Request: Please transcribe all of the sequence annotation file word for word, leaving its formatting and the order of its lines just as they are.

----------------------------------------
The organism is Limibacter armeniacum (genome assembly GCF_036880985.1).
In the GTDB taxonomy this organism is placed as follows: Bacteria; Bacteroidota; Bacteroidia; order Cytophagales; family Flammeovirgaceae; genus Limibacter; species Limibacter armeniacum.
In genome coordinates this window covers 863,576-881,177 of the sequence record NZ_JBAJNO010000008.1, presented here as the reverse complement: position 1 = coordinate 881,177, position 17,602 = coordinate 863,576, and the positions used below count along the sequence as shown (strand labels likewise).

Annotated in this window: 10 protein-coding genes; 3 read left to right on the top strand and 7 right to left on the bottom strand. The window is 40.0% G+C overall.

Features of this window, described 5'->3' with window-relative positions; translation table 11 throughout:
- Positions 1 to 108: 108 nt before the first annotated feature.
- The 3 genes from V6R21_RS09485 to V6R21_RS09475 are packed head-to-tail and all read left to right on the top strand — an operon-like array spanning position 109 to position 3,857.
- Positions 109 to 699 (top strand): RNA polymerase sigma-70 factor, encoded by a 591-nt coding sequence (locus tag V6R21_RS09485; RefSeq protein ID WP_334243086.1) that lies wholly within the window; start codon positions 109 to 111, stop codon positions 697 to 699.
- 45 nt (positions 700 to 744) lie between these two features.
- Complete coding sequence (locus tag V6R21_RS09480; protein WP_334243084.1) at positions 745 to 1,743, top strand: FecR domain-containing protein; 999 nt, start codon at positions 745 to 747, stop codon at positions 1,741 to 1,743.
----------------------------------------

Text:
The organism is Limibacter armeniacum (genome assembly GCF_036880985.1).
In the GTDB taxonomy this organism is placed as follows: Bacteria; Bacteroidota; Bacteroidia; order Cytophagales; family Flammeovirgaceae; genus Limibacter; species Limibacter armeniacum.
In genome coordinates this window covers 863,576-881,177 of the sequence record NZ_JBAJNO010000008.1, presented here as the reverse complement: position 1 = coordinate 881,177, position 17,602 = coordinate 863,576, and the positions used below count along the sequence as shown (strand labels likewise).

Annotated in this window: 10 protein-coding genes; 3 read left to right on the top strand and 7 right to left on the bottom strand. The window is 40.0% G+C overall.

Features of this window, described 5'->3' with window-relative positions; translation table 11 throughout:
- Positions 1 to 108: 108 nt before the first annotated feature.
- The 3 genes from V6R21_RS09485 to V6R21_RS09475 are packed head-to-tail and all read left to right on the top strand — an operon-like array spanning position 109 to position 3,857.
- Positions 109 to 699 (top strand): RNA polymerase sigma-70 factor, encoded by a 591-nt coding sequence (locus tag V6R21_RS09485; RefSeq protein ID WP_334243086.1) that lies wholly within the window; start codon positions 109 to 111, stop codon positions 697 to 699.
- 45 nt (positions 700 to 744) lie between these two features.
- Complete coding sequence (locus tag V6R21_RS09480; protein WP_334243084.1) at positions 745 to 1,743, top strand: FecR domain-containing protein; 999 nt, start codon at positions 745 to 747, stop codon at positions 1,741 to 1,743.